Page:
What we still get wrong about introverts
Singapore’s Nanyang Technological University recently announced the findings of a linguistic study: extraverts use certain words more frequently than introverts.
But the study raises more questions than it appears to answer. And most troubling of all, it shows that, despite research and mainstream bestselling books like Susan Cain’s Quiet: The Power of Introverts in a World That Can't Stop Talking, many negative stereotypes about introverts haven’t gone away.
The university’s website vaguely explains that the study is in fact a meta-analysis of 37 previous studies, using “internationally recognised personality type questionnaires”. There are no links to or information regarding the sources of these tests, and no basic information like what language the tests were conducted in and the profile of participants.
If the tests weren’t conducted in participants’ native language(s), for instance, certain word choices may not be totally accurate. This is why surveys in pharma testing, for example, are always translated and, ideally, localized for participants.
The study’s results show that participants who were (self-described?) extraverts tended to use “positive emotion words” like “beautiful,” “nice” and “love”, and “social process words” like “meet,” “share,” and “talk” more often than the (self-described?) introverts.
Associate Professor Lin Qiu admits that the extraverts only used these words at a slightly higher rate than the introverts; for his team, the results only suggest that marketing algorithms could be developed to determine if someone is an introvert or an extravert, based on their vocabulary.
As an introvert, the idea that there’s only a very small correlation between extraverts, introverts, and vocabulary choices doesn’t surprise me at all.
The study’s creators seem to assume that extraverts are not only more outgoing, but also happier people. While the very nature of extraversion involves taking pleasure in social interaction, introverts aren’t inherently miserable, shy shut-ins; we just need to recharge our batteries after social interactions, with a little quiet or alone time. And while there may be a higher rate of depression among introverts, there are also plenty of people who find happiness and fulfilment in calm activities and smaller social circles.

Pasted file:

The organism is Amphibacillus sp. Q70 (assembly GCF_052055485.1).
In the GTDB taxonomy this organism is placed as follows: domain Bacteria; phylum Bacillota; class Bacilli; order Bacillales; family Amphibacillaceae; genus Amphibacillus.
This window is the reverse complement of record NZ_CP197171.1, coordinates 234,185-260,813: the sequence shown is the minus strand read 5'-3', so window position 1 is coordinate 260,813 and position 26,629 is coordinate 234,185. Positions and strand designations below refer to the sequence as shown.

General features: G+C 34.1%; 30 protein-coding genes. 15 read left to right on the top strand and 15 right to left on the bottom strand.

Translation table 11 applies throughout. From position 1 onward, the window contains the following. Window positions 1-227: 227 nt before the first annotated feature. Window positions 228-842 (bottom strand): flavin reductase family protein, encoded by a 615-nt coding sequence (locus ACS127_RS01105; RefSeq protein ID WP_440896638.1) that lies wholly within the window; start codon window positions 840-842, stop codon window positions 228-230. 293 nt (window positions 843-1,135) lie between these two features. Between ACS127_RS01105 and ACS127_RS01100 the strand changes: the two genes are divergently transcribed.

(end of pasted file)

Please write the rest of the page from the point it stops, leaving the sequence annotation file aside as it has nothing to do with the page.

As mental health service provider Peter Shalek puts it, “If an individual feels engaged and enjoys the time alone, it’s more likely introversion than depression.”
As far as creating an algorithm goes, there isn’t much research related to marketing to introverts versus extraverts, but the few sources available indicate that introverts are more thoughtful about their purchases and less likely to be swayed by trends or popularity.
And yet, I’m sure we’ve all met at least a few extraverts who drive a hard bargain, research major purchases, and aren’t impulse buyers. You also probably know introverts who do impulse buy or like trendy things.
Let's also not forget that there can be a practical side to vocabulary choices. Words like “meet” or “talk” may have less to do with introversion or extraversion than a person’s lifestyle and responsibilities. If you work in a particular field, have a child in school (or attend school yourself), an organization you’re involved in, etc., you will have to meet up with people and even socialize from time to time, regardless of how much or little energy you get from socializing.
Categorizing individuals isn’t just a potential marketing fail; much more importantly, it can affect how we view them, the medical treatments they receive (including unnecessary antidepressants), the opportunities they’re offered and the ones they accept. It can impact how people see themselves, and thus limit themselves.
“Introversion” does not mean being sad or antisocial. People - and the lives they lead – are more complex than a single word.
Contact Our Writer – Alysa Salzberg